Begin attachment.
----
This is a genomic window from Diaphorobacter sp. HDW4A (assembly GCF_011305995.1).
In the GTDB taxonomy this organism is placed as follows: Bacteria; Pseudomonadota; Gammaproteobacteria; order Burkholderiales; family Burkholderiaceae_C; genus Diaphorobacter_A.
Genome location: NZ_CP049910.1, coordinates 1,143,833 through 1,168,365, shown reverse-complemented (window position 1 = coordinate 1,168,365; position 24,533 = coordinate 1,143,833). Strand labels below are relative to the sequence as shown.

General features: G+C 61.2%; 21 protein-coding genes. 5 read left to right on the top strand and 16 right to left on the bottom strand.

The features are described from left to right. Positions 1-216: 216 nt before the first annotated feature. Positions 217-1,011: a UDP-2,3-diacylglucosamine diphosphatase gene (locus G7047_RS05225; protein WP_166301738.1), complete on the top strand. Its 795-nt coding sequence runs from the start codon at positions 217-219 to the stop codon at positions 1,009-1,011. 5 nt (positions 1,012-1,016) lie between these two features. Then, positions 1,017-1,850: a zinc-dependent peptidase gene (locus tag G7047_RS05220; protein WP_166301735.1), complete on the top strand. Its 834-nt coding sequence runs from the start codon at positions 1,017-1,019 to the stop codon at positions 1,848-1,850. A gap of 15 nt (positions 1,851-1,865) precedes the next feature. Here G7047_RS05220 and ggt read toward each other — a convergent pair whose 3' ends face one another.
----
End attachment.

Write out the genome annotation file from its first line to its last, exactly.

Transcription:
This is a genomic window from Diaphorobacter sp. HDW4A (assembly GCF_011305995.1).
In the GTDB taxonomy this organism is placed as follows: Bacteria; Pseudomonadota; Gammaproteobacteria; order Burkholderiales; family Burkholderiaceae_C; genus Diaphorobacter_A.
Genome location: NZ_CP049910.1, coordinates 1,143,833 through 1,168,365, shown reverse-complemented (window position 1 = coordinate 1,168,365; position 24,533 = coordinate 1,143,833). Strand labels below are relative to the sequence as shown.

General features: G+C 61.2%; 21 protein-coding genes. 5 read left to right on the top strand and 16 right to left on the bottom strand.

The features are described from left to right. Positions 1-216: 216 nt before the first annotated feature. Positions 217-1,011: a UDP-2,3-diacylglucosamine diphosphatase gene (locus G7047_RS05225; protein WP_166301738.1), complete on the top strand. Its 795-nt coding sequence runs from the start codon at positions 217-219 to the stop codon at positions 1,009-1,011. 5 nt (positions 1,012-1,016) lie between these two features. Then, positions 1,017-1,850: a zinc-dependent peptidase gene (locus tag G7047_RS05220; protein WP_166301735.1), complete on the top strand. Its 834-nt coding sequence runs from the start codon at positions 1,017-1,019 to the stop codon at positions 1,848-1,850. A gap of 15 nt (positions 1,851-1,865) precedes the next feature. Here G7047_RS05220 and ggt read toward each other — a convergent pair whose 3' ends face one another.